Wednesday, 25 February 2015
Hackett the Good Shepherd
I'm not sure how involved Jeremy Hackett is with the now Spanish-owned company he built selling second-hand tweeds. The Hackett Sheep, Shape and London Fashion collection is described as Jeremy's capsule collection for A/W 2015. So I imagine he's hands-on with this one.
The twelve-piece collection 'pays homage to the prestigious long-standing textile mills in Britain that continue to create the finest wools available worldwide.' A worthy homage.
Hackett and our dear friends at Fox Brothers of Somerset took ownership of a flock of Wensleydale sheep a few years ago. The sheep were farmed near to Fox and their fleece has now been used to create the Tommy Nutter-inspired checked and patterned fabrics used in the collection. Raw material and manufacturing all in the same county — a good thing.
Tweedy's favourites from the collection:
Jeremy Hackett Looking at Cloth
We were only talking about the death of the pinstripe suit in Britain recently weren't we? Yet here we see (top and below) Jeremy leading from the front with a terrific three-piece number. Tell your tailor — pinstripe is back.
Monday, 23 February 2015
Hand-Printed Scarf from Switzerland
I have had this mysterious vintage scarf in my collection for a while. I am using it here as a loose winter equivalent of the Cary Grant Riviera scarf teamed with a camel hair sweater from the former Berk of Burlington Arcade (now a name trading online only).
The scarf is of fine wool, but it's as soft as cashmere — so with the camel it makes for a warm and comfortable pairing.
The Case of the Swiss Scarf
Note the hand-printing of the scarf. Lovely. I am not in any way desperate, but I would like to see if there are other such scarves in circulation from the Swiss company that made it. I have seen similar scarves from a defunct (I think) Swiss company called Londonderry. Are they the same? Does anyone have any clues? Can we crack this case like we almost did with Peal shoes?
Saturday, 21 February 2015
Thermals from Sunspel
My enthusiasm to climb Mount Everest is dimming slightly since the hat post. I have managed to secure some good thermals though. Do they call it the base layer in mountaineering circles?
What you see is a merino wool long-sleeved undershirt and long johns set from Sunspel. Woollen underwear is highly insulating and breathable, but with low air permeability say the experts. Basically it's a good choice of underwear when it's cold.
These English-made long johns are decidedly old-school. The cotton canvas 'girdle' has some neat little adjusters as there is no elastic in the waist.
I've tested them out at Tweed Towers whilst we've been having this cold snap and I've been as warm as toast; and it's a comfortable wear, like a tailor has created a bespoke body-hugging blanket suit that has all the give required not to feel restricted in any way.
Wednesday, 18 February 2015
As I skim through our gallery, I notice Mrs T hasn't added Bunny Roger yet. We need him in there, but it would also be good to include people who are still alive. Do you have any suggestions?
A Magical Journey into Sartorial Splendour
Gustav Temple is a notably living addition to the gallery, nestled as he is between Paul Weller (also alive) and Cary Grant (deceased).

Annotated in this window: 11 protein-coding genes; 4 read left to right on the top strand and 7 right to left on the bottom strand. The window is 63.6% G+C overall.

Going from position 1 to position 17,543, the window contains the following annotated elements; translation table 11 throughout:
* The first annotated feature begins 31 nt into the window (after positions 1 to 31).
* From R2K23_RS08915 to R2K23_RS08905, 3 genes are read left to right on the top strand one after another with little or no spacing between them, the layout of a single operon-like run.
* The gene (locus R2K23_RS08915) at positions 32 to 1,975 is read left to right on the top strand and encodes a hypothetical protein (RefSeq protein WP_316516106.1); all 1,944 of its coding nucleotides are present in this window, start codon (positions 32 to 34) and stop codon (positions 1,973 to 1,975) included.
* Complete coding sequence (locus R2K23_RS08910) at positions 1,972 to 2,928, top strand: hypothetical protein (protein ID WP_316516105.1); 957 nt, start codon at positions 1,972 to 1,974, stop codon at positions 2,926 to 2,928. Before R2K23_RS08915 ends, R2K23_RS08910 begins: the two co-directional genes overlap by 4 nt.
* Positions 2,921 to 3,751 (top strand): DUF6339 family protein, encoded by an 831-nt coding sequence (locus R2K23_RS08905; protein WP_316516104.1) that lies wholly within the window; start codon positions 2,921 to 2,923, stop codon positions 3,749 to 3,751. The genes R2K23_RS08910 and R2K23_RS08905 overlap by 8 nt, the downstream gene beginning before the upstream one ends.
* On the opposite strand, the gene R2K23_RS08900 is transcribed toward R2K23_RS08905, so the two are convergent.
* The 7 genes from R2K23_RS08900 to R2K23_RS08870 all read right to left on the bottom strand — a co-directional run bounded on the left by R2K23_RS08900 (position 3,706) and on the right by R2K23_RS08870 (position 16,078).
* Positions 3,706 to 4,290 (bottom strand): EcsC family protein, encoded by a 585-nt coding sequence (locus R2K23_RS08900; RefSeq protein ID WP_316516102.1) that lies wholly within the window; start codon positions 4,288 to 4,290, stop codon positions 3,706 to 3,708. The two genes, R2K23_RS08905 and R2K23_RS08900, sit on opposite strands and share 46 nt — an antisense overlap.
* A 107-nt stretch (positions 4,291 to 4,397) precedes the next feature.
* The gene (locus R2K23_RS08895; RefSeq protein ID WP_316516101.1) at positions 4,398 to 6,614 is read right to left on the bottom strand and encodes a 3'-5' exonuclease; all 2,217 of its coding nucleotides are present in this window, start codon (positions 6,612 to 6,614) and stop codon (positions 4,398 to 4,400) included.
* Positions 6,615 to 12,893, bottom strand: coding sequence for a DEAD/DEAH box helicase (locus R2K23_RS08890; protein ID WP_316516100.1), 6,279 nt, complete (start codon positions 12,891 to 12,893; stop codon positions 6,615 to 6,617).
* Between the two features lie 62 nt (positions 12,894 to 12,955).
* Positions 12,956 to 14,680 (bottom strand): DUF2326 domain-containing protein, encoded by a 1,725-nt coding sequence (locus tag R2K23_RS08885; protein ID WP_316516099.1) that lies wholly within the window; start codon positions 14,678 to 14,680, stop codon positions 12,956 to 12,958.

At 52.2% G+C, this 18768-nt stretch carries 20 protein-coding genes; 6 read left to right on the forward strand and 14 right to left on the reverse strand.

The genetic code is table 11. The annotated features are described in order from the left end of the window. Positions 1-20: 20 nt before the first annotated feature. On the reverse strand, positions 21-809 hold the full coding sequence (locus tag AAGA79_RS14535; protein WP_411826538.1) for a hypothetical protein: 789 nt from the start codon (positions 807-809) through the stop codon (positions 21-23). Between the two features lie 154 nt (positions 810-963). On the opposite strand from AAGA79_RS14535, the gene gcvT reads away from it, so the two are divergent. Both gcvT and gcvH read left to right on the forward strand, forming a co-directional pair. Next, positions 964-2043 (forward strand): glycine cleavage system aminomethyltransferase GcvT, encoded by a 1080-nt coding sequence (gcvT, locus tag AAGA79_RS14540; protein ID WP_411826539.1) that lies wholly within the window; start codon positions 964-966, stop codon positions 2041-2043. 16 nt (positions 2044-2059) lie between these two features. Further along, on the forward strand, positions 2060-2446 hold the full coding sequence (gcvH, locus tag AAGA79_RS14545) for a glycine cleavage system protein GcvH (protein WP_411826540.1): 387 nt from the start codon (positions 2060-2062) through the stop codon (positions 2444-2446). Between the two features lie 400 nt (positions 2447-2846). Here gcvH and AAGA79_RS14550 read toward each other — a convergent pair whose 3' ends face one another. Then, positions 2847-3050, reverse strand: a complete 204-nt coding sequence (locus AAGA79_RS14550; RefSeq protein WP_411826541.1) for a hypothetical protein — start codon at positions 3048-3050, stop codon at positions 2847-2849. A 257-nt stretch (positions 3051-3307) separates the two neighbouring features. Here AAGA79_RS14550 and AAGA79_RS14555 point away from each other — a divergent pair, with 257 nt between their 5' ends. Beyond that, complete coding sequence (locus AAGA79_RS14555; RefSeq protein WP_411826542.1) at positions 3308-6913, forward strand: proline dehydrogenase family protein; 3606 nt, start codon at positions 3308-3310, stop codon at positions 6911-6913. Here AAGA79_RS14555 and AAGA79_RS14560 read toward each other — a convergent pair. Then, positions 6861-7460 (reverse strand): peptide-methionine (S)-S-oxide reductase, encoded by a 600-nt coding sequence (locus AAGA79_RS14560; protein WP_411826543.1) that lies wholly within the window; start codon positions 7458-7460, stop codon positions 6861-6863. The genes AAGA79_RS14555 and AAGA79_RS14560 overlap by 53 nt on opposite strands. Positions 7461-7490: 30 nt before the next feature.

The extant author and editor of gentleman's bible The Chap presents a new four part online lecture course for The Idler, which is described as the 'ultimate guide on the proper way to wear clothes'.
How to Dress - A Guide for the Modern Gentleman with Gustav Temple covers informal wear, formal wear, clothes maintenance and the art of buying well.
'Join his magical world of cravats, the Windsor knot, Harris tweed, the best kind of cufflinks, detachable collars, white tie and sock braces.'
Denim, hoodies and flip-flops won't be recommended. This lecture series would make the perfect unsubtle gift for the sloven in your life.
Monday, 16 February 2015
I don't know if it's because of the cold, but I'm needing to look at photographs of lightweight trousers right now. You might feel the same way.
Dunhill has helped with some of the images from their spring and summer campaign. The collection — says Creative Director at Dunhill John Ray — is inspired by the theme of escape and an insouciant approach to combining clothes when travelling. An approach they might describe in Spain as 'ande yo caliente riase la gente.' Roughly translated as, 'as long as I'm warm, I don't care if people laugh'; or in this case, 'as long as I'm comfortable on my travels, I don't care what I'm wearing'.
I'm particularly taken with the cream cotton trousers matched with the cashmere/silk polo here:
And the beige woollen estate check cloth used for the trousers of this suit:
Also nice to see that the tasselled loafer continues to resonate.
It all looks completely and respectably wearable to me. Judging by what they're wearing, and sometimes that's the only thing we can use in our assessments (despite what others might say), these chaps would be welcome at Tweed Towers any time.
They may tuck a scarf into their shirt, and don't we all at some stage, but they are not going to put their feet on your sofa or spill the tea you serve.
Dunhill Plays Britten
I might have to rescind the open invite to Tweed Towers. We have video evidence of furniture inappropriateness in the video below. And of reading newspapers upside-down. It's simply not on.
Then again, the video is meant to celebrate Dunhill man's 'time at home in sartorial requiescence'. They can do as they please in their own home, I suppose. I need to think about this one.
Benjamin Britten's Playful Pizzicato [Amazon] provides the frolicsome soundtrack.
Saturday, 14 February 2015
As the suburban flagellants queue up for the vicarious thrills of those fifty shades of grey, herewith an antidote...
If you were to lure me into your apartment and were attempting to seduce me Renzo Cesana-style, you could do worse than have Love Bade Me Welcome — Songs and Poetry from the Renaissance [Amazon] playing in the background. (Or Easy Lovers from Piccioni's soundtrack to Camille 2000.)